I don’t only teach at URJ Camp George, I am also a student. I’ve learned here to curb my message. This is a Reform Movement camp – and I am in the family. When a 10-year-old asks me why we do not compromise at the women section of the Kotel, and pray silently so as not to disturb others, I shouldn’t pounce on him. He is a young Reform Jew, not an ultra- Orthodox member of the Knesset. He should be given the opportunity to voice his compromise and figure out its consequences for himself. He is the future of our Movement, and he can do it. My job is to provide him with an environment that is supportive and challenging, the rest he can do on his own. I saw him do this, and I have faith in the ability of Jewish summer camps to shape our youth and future Jewish leaders.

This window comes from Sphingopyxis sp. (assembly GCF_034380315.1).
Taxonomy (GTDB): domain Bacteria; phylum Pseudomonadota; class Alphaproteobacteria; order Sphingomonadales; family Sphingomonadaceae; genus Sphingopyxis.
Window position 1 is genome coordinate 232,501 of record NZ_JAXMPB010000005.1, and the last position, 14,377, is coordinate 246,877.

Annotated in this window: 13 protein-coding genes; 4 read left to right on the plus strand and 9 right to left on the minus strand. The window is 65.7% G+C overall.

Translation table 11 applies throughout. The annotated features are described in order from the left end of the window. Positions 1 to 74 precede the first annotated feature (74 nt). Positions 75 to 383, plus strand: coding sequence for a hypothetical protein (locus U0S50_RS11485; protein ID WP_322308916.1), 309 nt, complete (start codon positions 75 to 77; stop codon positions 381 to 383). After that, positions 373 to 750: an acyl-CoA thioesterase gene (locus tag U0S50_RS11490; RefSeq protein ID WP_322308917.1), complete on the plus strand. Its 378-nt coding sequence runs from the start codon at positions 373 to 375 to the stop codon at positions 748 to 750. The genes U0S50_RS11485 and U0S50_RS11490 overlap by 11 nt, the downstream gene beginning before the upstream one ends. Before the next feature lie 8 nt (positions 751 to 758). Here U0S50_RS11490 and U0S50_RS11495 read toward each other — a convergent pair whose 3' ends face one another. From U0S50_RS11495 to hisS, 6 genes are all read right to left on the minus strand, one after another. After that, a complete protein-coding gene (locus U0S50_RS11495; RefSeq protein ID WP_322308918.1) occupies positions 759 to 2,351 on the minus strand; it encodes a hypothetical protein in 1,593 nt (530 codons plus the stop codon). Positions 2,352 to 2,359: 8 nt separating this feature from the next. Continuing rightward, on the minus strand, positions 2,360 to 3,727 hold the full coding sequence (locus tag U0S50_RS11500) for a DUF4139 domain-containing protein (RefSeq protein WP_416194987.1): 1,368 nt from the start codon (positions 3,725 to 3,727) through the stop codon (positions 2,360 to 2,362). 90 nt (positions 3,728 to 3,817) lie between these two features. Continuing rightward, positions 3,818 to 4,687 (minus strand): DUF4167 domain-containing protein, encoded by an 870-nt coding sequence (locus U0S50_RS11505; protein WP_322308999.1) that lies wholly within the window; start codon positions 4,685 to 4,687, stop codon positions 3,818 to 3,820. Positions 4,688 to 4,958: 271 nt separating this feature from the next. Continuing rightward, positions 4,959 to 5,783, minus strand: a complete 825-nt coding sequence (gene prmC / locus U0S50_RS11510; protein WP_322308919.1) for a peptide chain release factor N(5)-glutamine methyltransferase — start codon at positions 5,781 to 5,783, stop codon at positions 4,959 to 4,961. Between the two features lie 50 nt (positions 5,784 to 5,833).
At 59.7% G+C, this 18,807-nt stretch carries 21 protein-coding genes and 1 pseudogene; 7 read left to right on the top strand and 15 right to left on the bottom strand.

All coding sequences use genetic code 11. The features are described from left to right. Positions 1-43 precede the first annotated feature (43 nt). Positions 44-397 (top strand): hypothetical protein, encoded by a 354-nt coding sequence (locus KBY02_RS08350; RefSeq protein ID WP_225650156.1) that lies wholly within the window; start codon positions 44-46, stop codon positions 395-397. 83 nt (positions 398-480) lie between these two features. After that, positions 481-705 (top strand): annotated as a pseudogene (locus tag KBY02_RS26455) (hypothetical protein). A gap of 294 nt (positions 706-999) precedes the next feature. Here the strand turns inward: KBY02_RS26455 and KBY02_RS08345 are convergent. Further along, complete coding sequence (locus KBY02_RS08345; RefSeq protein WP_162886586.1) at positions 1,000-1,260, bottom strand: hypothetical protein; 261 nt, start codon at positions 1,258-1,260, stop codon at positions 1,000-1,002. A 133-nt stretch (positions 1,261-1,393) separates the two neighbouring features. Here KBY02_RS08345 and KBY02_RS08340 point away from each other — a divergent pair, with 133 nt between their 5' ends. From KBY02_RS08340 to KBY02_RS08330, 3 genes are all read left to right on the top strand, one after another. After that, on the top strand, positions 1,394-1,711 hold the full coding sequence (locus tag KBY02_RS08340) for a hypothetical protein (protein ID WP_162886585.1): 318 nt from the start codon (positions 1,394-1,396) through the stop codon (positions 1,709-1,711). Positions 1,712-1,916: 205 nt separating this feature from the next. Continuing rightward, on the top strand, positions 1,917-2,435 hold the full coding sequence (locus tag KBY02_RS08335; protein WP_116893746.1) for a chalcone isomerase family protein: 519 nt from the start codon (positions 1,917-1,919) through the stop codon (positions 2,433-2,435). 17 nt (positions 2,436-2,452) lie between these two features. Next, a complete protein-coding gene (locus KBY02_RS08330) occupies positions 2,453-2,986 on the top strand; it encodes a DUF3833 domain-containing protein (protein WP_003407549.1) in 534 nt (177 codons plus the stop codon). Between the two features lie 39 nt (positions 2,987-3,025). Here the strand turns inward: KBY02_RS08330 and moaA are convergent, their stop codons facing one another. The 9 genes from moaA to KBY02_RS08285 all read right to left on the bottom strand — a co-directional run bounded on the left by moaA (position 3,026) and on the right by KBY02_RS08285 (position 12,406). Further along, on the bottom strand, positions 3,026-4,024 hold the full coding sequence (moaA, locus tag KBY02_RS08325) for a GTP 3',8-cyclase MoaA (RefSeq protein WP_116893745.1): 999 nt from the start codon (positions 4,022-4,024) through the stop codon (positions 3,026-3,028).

While my week at URJ Camp George has now come to a close, I cannot help but think about both the infinite differences between Israel and Canada, Jerusalem and Maple Lake, and Israelis and Canadians, but I am also drawn to their similarities. While our Jewish community up at Maple Lake does not pay a water bill, and does not speak Hebrew, they are forever intertwined and connected to Israel, because they are a Jewish Reform camp, and because of the mishlachat that they host each summer. As a faculty member and activist, I know that the lessons that I have taught our youth have been absorbed, as they wrestle with issues of Israel. Most importantly, I have learned that we must continue to educate these children about Israel, so that even though they live in the Diaspora, in communities where paying a water bill or fighting for the right of women to pray at the Wall is not a part of daily life, our future Jewish leaders feel a connection to Israel, and so that in turn they will educate the next generation.